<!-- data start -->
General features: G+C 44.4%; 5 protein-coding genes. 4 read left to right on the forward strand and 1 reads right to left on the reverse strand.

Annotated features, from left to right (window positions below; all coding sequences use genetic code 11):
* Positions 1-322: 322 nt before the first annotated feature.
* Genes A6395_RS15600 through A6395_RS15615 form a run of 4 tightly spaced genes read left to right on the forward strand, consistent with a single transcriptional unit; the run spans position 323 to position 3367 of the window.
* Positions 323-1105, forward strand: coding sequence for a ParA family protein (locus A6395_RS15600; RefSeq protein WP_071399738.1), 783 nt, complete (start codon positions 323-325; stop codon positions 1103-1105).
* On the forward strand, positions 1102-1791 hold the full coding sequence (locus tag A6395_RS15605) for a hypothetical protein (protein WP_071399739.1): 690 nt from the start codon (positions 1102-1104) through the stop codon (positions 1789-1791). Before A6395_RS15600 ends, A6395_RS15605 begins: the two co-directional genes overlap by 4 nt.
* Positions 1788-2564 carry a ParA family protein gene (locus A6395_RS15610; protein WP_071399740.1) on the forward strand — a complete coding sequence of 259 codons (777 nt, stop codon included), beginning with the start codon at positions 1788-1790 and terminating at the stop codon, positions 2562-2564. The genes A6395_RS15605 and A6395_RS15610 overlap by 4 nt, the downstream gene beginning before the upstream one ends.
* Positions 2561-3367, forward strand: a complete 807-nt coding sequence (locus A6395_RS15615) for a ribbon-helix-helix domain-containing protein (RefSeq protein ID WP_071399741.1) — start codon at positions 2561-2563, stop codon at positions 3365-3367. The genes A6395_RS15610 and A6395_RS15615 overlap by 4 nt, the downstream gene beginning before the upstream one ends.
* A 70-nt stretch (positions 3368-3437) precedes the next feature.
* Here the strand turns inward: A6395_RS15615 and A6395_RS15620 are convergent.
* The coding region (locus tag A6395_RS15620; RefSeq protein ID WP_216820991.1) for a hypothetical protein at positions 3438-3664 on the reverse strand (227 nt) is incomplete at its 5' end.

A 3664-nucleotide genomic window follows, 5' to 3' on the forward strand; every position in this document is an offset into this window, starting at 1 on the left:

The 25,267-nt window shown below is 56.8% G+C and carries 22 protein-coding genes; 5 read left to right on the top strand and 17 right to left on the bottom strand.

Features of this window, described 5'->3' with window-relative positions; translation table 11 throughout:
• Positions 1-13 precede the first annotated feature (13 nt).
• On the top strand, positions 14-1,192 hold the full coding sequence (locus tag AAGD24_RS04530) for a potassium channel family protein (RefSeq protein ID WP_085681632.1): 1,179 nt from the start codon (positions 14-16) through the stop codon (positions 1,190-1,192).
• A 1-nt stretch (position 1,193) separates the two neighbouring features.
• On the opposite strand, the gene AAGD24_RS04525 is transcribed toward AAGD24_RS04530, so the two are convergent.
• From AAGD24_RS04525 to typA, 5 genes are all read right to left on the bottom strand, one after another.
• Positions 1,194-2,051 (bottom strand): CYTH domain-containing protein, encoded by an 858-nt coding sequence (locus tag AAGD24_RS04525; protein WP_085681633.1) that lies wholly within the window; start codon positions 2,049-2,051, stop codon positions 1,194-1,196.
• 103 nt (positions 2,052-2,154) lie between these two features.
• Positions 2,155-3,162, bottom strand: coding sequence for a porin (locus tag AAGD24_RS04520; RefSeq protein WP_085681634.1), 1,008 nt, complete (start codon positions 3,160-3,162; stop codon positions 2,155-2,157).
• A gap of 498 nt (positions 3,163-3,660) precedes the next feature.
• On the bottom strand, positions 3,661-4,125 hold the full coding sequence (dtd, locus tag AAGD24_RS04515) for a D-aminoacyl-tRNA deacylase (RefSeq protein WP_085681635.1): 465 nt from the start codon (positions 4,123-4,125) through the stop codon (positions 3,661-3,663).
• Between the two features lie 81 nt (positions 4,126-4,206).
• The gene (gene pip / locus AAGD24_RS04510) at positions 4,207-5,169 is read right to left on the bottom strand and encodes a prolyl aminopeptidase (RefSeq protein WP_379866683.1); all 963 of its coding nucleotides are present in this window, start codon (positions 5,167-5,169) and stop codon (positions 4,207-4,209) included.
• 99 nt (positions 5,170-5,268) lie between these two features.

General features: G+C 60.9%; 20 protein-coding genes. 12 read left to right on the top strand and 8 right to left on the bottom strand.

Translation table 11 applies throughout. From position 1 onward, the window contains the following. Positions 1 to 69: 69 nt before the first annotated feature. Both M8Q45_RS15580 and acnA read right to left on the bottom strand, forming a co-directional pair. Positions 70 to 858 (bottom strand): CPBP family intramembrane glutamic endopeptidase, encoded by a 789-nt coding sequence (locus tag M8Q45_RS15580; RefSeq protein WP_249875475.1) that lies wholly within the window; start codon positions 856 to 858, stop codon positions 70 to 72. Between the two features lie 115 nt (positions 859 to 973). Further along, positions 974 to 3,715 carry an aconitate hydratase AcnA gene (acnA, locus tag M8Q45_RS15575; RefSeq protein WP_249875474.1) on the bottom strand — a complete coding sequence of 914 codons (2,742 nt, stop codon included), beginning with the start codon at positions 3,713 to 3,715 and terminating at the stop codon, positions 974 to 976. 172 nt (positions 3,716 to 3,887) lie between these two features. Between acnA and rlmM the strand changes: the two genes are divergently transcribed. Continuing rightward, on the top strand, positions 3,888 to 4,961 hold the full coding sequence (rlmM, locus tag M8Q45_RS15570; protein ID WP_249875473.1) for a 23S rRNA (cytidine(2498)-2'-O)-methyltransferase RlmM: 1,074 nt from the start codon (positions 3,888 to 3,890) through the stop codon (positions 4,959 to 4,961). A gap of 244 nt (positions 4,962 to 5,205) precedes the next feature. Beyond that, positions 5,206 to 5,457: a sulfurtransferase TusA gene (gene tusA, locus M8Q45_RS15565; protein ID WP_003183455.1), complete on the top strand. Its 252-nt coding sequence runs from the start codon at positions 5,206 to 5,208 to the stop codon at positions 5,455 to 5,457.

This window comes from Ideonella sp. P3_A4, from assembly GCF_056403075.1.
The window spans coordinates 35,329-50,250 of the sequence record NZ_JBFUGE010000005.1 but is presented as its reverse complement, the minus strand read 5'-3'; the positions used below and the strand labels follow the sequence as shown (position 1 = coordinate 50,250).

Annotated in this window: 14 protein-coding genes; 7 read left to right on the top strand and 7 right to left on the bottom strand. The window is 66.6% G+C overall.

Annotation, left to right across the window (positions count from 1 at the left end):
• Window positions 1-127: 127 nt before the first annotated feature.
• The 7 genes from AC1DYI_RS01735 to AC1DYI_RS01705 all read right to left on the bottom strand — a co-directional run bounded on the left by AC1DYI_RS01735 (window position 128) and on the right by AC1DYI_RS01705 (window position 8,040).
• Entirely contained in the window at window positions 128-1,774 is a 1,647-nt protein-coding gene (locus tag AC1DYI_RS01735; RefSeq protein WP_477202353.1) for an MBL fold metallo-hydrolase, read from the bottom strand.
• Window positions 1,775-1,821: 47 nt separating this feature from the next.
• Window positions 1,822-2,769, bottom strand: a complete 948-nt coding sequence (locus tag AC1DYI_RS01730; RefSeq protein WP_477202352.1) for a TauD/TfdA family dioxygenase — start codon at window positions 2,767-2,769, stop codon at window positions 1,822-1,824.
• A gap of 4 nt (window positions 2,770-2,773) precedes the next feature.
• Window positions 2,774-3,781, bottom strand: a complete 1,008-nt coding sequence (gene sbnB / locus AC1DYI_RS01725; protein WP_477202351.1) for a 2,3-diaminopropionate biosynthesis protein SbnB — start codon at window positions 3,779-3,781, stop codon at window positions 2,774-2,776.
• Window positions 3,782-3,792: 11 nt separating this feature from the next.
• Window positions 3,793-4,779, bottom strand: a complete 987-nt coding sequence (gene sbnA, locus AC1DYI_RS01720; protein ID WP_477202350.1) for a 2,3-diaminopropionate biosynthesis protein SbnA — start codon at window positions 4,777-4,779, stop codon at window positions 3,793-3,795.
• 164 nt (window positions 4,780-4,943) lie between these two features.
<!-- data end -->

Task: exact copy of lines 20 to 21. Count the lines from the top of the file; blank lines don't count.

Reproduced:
• Positions 1,194-2,051 (bottom strand): CYTH domain-containing protein, encoded by an 858-nt coding sequence (locus tag AAGD24_RS04525; protein WP_085681633.1) that lies wholly within the window; start codon positions 2,049-2,051, stop codon positions 1,194-1,196.
• 103 nt (positions 2,052-2,154) lie between these two features.